Ultimately, this ruling may have impacted the Brewers more than the Atlanta Braves, but this MLB rule is still plain wrong.
The Atlanta Braves continue to be on the wrong side of the MLB rulebook… and for whatever reason, playoff games seem to draw all kinds of cruel and unusual interpretations of baseball rules to their games.
At least this time, it wasn’t as bad as what happened to the Rays when a magic ricochet ball did a 3-cushion shot off the Fenway Park wall, the ground, and then a Red Sox outfielder before leaving the yard. But as umpire Sam Holbrook told us after that game, there’s a specific rule covering that situation in the book. Yeah… but not a good rule.
What was in common with tonight’s Rule Book Follies was that common sense continues to be a concept that’s completely foreign to umpires.
Read this well: when in any doubt whatsoever, umpires will:
- Not change their calls unless forced to do so, and
- Will always resort to the absolute letter of the law when defending a call. This includes allowing any potential scenario to be brought in to make this happen.
That latter bullet is what happened during the 2012 “Infield Fly Rule” game as Sam Holbrook and company abused the definitions of both “ordinary effort” and “infield” to justify their call (Yes… Sam Holbrook continues to be involved in these “rule” games!).
By that logic, an infielder could be stationed on the outfield warning track and still get that ruling made. But I digress… the pain is still real.
In Tuesday night’s edition of “let’s try and hose the Braves again”, let’s jump to the bottom of the 4th inning. Braves are now down 2-0 at this point.
Austin Riley was still at first base after a single and an extended argument about the balk rule instigated by first base coach Eric Young.
I’ll ignore any discussion about the balk rule for tonight, as this horse has been dead and mummified for decades… beating it would only create breathing problems… but Young wasn’t wrong, either.
Adam Duvall then tipped a foul ball toward the third base dugout. Catcher Omar Narvaez reached for it badly and succeed only in creating a tip-play opportunity for all-world third baseman Luis Urias (after Tuesday night, just give that man an honorary Gold Glove… sheesh).
It first appeared that Urias caught the ball for an out on the tip. Urias sold it well, and the umpires believed him. After all, he caught everything else in his zip code last night.
Ah, but the replays were shown…
From literally every single angle shown on TV and in the stadium, the ball was observed — clearly — to have hit the ground before being gloved. It truly wasn’t that close.
Okay, no problem… get out the headsets and let’s do the replay review thing. Several seconds later, the umpires removed their headsets and everybody — literally everybody — on the field figured that Duvall would be hitting again after this quick ruling.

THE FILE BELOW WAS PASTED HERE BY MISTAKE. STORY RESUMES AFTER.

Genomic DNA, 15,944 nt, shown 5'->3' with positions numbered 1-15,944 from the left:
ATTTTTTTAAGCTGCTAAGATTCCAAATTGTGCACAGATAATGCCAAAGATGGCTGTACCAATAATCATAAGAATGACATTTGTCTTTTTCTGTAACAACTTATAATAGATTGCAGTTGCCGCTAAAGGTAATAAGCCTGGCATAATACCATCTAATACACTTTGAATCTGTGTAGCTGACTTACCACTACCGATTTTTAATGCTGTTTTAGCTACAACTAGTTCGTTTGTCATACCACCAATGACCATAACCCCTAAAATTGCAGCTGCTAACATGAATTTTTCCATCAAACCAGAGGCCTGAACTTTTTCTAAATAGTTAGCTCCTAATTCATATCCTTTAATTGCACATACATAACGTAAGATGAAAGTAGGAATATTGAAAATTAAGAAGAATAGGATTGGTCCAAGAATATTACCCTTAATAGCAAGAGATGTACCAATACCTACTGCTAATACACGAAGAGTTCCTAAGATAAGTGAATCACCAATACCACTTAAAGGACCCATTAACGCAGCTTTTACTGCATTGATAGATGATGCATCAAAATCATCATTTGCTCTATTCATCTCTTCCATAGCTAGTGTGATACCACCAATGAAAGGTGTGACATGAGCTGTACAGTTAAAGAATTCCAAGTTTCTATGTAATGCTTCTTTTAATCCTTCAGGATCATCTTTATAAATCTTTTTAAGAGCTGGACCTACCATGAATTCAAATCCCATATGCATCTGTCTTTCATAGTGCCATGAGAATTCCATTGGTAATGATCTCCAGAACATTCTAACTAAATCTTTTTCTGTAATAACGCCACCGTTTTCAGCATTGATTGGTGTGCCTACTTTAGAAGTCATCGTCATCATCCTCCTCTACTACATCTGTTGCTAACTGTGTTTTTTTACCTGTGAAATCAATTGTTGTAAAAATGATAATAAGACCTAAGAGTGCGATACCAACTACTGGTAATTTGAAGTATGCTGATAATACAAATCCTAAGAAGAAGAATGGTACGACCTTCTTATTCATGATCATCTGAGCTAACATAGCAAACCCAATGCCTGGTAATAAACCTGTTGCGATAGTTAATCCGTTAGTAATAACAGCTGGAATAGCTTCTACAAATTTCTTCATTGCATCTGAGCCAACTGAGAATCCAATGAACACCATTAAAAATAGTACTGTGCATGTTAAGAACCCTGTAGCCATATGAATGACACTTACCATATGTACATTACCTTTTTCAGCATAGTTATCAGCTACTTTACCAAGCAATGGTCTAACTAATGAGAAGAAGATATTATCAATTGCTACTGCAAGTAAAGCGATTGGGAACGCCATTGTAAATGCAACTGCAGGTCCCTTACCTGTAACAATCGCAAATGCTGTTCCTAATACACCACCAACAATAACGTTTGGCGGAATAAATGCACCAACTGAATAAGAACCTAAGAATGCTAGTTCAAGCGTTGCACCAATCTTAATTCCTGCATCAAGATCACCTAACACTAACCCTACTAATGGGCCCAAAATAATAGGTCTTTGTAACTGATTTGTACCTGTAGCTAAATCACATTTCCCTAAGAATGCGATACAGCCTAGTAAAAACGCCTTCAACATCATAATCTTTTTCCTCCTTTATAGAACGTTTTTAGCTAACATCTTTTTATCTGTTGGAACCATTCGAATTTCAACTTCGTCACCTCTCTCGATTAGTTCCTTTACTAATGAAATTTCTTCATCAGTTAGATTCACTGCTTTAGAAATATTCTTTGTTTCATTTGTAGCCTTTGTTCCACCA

Except that somebody on the monitors in New York knew something that nobody else (including the Truist Park umpiring crew) knew.
The Replay Review rules for major league baseball do not specify what can’t be reviewed. They only specify what can be reviewed. Here’s the relevant snippet:
The following calls are reviewable via replay: […]
Catch plays in the outfield: An umpire’s decision whether a fielder caught a fly ball or a line drive in flight in the outfield before it hit the ground is reviewable, but fly balls or line drives fielded by a defensive player in the infield is not eligible for review.
Why??? Were the rule-makers convinced that there would never be a controversial catch play in the infield? Or in foul ground in the infield area?
With the advent of protective netting all around between (and including) dugouts, you’d think that there might be a controversial play involving foul balls striking (or not striking) that netting… at the very least.
But those wouldn’t be reviewable either under this rule… or ‘non-rule’, if you will.
Sure — there was an effort to limit the use of replay since there was a fear that everything might be reviewed, but certainly that hasn’t been a big problem over the multiple years of this technology becoming a part of our game.
Heck, the biggest problem we’ve been having is the obvious reluctance of umpires to overturn calls made by their own brethren.
So okay then… even if you accept that the review wasn’t allowed — which is just dumb — then there’s the other possible angle: the umpires could have decided “okay… we see that we blew this call and because it’s a critical playoff game we’re gonna make it right and overturn ourselves.”
See the first bullet point above about “umpires” and “doubt”. Again: common sense — and eyesight — don’t win when in conflict with the MLB Rulebook and umpires will never choose to set any precedent that they can’t defend from those black and white pages.
The upshot of all this is that maybe the Atlanta Braves got the last laugh on this entire sordid scene.
Between the delays for the balk discussion and the delays for the replay non-review… the Braves managed to take advantage of the upset rhythm of Brewers pitcher Aaron Ashby — taking him for two runs in that inning to tie up the game again.
That set the scene for Freddie Freeman‘s later heroics.
We’ll take it. This time.